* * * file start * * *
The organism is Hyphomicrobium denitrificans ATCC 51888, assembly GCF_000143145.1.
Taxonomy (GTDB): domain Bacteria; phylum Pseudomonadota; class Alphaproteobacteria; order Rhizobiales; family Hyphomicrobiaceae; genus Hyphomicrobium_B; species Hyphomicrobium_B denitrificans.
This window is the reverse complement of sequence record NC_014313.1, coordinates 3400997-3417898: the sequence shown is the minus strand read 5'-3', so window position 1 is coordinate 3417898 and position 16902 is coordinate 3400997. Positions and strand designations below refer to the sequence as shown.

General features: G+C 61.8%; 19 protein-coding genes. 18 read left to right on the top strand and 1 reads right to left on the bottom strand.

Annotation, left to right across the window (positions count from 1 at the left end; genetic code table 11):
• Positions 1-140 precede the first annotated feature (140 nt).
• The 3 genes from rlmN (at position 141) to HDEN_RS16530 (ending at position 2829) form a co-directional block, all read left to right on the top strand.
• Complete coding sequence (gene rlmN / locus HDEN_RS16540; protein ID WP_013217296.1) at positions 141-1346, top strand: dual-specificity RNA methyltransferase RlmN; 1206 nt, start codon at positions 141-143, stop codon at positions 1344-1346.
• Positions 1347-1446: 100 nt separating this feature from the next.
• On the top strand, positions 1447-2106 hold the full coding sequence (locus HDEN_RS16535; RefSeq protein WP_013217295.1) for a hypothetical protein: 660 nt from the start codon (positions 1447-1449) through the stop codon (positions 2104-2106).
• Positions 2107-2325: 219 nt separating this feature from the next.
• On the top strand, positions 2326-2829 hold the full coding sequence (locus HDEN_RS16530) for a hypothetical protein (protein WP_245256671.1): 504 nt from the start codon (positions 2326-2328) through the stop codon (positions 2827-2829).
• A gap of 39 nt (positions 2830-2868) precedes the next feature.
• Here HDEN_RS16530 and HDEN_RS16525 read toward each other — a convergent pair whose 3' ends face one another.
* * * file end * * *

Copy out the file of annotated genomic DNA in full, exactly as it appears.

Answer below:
The organism is Hyphomicrobium denitrificans ATCC 51888, assembly GCF_000143145.1.
Taxonomy (GTDB): domain Bacteria; phylum Pseudomonadota; class Alphaproteobacteria; order Rhizobiales; family Hyphomicrobiaceae; genus Hyphomicrobium_B; species Hyphomicrobium_B denitrificans.
This window is the reverse complement of sequence record NC_014313.1, coordinates 3400997-3417898: the sequence shown is the minus strand read 5'-3', so window position 1 is coordinate 3417898 and position 16902 is coordinate 3400997. Positions and strand designations below refer to the sequence as shown.

General features: G+C 61.8%; 19 protein-coding genes. 18 read left to right on the top strand and 1 reads right to left on the bottom strand.

Annotation, left to right across the window (positions count from 1 at the left end; genetic code table 11):
• Positions 1-140 precede the first annotated feature (140 nt).
• The 3 genes from rlmN (at position 141) to HDEN_RS16530 (ending at position 2829) form a co-directional block, all read left to right on the top strand.
• Complete coding sequence (gene rlmN / locus HDEN_RS16540; protein ID WP_013217296.1) at positions 141-1346, top strand: dual-specificity RNA methyltransferase RlmN; 1206 nt, start codon at positions 141-143, stop codon at positions 1344-1346.
• Positions 1347-1446: 100 nt separating this feature from the next.
• On the top strand, positions 1447-2106 hold the full coding sequence (locus HDEN_RS16535; RefSeq protein WP_013217295.1) for a hypothetical protein: 660 nt from the start codon (positions 1447-1449) through the stop codon (positions 2104-2106).
• Positions 2107-2325: 219 nt separating this feature from the next.
• On the top strand, positions 2326-2829 hold the full coding sequence (locus HDEN_RS16530) for a hypothetical protein (protein WP_245256671.1): 504 nt from the start codon (positions 2326-2328) through the stop codon (positions 2827-2829).
• A gap of 39 nt (positions 2830-2868) precedes the next feature.
• Here HDEN_RS16530 and HDEN_RS16525 read toward each other — a convergent pair whose 3' ends face one another.